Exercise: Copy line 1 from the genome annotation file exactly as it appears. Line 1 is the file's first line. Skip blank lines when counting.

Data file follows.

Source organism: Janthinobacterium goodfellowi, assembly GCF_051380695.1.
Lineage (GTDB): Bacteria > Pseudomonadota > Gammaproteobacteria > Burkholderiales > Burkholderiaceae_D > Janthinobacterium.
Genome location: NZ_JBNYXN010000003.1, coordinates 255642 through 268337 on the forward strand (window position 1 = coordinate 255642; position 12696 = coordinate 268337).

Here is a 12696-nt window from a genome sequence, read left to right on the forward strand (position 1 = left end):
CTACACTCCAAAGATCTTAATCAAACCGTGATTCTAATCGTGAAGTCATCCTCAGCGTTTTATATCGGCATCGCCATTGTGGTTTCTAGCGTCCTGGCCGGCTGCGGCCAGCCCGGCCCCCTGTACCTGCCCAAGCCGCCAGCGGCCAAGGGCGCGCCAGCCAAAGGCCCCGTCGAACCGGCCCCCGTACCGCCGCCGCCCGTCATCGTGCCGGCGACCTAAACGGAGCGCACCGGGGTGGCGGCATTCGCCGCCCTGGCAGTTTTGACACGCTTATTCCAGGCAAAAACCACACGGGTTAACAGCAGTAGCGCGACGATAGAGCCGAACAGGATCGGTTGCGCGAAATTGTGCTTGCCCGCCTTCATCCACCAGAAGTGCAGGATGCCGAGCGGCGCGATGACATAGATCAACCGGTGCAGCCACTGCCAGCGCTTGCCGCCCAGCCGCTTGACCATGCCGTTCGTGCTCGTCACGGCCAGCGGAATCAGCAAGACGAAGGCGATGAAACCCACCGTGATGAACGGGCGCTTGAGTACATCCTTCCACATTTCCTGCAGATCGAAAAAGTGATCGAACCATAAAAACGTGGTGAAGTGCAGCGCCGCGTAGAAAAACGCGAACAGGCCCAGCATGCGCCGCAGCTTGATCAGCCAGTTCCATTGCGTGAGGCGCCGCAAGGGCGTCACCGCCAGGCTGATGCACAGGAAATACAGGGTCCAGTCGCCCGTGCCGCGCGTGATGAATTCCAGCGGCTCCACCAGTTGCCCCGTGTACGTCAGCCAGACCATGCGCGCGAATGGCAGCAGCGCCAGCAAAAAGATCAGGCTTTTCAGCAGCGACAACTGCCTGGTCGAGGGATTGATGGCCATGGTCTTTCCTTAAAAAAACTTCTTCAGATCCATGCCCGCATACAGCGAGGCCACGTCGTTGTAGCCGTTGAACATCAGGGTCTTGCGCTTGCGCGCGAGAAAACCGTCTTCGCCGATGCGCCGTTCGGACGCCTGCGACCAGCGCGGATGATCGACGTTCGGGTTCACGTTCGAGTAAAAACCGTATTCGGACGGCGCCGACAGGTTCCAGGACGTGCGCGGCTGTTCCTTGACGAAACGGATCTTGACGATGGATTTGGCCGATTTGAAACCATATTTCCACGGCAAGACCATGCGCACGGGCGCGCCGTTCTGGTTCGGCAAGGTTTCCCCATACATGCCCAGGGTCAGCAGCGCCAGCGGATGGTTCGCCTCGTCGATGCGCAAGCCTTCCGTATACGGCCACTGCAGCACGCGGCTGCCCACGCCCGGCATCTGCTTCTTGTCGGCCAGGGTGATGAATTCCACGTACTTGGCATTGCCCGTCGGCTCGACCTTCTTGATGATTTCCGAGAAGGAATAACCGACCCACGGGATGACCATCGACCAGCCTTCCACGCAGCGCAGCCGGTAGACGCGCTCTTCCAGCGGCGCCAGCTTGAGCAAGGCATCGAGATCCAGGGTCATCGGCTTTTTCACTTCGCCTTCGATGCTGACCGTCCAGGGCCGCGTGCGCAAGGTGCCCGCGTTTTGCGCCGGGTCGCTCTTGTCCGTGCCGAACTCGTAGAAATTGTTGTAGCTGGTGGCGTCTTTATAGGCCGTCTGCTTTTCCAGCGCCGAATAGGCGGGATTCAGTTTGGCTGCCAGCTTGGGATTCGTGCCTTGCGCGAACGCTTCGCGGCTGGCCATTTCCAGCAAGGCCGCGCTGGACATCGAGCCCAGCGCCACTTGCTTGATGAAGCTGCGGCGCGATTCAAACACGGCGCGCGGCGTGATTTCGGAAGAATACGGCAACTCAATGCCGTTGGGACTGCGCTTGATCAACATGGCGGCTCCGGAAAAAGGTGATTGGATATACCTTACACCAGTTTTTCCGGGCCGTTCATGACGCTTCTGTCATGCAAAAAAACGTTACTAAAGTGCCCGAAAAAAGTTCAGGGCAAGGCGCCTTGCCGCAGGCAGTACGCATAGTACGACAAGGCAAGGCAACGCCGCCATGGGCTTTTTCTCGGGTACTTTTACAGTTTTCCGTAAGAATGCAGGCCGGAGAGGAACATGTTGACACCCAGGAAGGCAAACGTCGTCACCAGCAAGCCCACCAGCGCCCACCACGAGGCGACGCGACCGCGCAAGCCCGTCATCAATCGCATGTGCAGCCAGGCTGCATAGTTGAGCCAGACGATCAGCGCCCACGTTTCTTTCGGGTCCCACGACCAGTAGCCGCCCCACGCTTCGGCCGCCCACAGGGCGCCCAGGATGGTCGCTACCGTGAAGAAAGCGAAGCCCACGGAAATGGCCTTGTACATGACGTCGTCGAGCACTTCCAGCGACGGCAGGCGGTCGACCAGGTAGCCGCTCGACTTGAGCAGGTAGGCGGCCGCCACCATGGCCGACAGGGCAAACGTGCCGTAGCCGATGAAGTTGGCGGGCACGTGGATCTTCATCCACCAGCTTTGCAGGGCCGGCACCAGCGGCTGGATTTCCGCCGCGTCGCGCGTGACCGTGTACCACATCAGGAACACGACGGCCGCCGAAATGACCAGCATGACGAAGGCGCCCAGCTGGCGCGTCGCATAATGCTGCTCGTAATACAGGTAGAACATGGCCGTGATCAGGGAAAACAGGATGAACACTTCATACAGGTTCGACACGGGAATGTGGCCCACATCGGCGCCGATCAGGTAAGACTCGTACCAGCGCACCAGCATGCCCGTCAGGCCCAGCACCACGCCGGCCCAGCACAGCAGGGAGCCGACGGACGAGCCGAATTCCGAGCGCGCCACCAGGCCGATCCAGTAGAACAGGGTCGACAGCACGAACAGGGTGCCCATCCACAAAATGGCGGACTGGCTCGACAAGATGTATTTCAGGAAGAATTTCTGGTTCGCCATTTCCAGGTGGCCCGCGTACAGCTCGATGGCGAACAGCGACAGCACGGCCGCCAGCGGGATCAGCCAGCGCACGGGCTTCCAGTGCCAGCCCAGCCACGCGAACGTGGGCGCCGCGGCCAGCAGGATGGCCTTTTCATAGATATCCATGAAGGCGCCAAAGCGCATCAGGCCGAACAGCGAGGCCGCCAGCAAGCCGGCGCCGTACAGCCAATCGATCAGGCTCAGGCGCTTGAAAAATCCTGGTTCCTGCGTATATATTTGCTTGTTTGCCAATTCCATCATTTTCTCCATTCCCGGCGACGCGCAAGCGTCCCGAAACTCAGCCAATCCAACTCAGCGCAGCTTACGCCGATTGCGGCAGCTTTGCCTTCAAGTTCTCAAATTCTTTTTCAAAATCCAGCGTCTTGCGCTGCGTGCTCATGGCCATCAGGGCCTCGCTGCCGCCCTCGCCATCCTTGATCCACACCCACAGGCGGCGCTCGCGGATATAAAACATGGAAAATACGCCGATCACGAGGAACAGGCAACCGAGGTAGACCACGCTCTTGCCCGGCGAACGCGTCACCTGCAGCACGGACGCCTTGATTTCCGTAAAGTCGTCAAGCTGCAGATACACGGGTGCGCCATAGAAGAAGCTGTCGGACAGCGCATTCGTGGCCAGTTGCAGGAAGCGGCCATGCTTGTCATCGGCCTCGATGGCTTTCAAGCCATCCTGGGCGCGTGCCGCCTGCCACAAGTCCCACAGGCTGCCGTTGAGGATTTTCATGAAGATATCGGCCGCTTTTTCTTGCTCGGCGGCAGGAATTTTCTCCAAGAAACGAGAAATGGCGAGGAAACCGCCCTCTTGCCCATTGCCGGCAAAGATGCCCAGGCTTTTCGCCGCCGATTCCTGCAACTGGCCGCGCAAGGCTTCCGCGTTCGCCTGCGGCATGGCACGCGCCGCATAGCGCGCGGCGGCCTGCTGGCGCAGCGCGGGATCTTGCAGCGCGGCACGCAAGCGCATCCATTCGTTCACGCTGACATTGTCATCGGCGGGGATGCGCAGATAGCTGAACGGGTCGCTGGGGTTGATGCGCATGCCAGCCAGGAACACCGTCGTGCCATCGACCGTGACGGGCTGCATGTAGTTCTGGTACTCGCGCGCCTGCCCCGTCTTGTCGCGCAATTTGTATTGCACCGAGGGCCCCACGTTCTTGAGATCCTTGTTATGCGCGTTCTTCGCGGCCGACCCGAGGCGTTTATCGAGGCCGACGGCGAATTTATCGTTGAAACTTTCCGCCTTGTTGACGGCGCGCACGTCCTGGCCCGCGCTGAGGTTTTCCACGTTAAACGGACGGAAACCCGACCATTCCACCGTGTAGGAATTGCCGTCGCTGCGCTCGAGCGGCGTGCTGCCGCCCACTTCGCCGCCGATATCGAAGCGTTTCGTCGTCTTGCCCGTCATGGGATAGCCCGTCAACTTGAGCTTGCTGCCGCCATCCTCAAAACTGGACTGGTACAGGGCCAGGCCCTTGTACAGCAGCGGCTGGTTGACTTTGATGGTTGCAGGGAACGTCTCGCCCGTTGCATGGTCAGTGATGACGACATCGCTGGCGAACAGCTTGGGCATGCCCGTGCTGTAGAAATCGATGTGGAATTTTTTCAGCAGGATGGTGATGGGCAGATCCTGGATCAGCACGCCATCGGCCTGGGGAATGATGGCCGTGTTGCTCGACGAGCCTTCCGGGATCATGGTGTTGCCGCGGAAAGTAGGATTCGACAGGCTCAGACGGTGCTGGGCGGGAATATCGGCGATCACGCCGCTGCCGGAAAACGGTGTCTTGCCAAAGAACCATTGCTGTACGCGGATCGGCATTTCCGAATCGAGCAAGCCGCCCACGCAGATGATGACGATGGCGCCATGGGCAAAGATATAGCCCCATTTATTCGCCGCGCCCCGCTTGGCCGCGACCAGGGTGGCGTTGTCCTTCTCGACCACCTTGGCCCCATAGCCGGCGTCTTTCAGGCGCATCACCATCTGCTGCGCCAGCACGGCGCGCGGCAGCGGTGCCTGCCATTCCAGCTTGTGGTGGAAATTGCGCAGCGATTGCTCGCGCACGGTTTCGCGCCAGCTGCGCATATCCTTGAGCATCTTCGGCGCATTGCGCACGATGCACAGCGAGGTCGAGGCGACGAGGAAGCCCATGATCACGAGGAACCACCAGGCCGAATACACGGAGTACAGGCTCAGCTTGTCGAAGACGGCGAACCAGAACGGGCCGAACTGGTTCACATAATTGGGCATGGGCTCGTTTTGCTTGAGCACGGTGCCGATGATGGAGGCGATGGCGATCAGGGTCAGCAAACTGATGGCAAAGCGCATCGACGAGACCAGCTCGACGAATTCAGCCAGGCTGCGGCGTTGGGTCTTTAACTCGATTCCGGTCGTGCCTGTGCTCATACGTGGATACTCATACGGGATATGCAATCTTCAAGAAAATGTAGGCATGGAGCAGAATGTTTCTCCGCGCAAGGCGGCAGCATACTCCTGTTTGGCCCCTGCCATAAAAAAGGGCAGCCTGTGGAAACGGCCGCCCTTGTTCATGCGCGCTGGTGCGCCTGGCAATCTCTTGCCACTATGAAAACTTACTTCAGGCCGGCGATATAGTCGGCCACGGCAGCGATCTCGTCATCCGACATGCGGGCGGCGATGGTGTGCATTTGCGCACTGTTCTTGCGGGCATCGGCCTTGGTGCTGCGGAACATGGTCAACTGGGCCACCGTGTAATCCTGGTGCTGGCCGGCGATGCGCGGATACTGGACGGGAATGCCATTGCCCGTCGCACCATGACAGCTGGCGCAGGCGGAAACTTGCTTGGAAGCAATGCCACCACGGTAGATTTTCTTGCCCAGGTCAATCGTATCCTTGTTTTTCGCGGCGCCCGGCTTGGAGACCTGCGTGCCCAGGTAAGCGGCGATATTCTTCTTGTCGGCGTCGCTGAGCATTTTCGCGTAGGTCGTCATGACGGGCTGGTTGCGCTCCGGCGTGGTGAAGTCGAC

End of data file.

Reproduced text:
Source organism: Janthinobacterium goodfellowi, assembly GCF_051380695.1.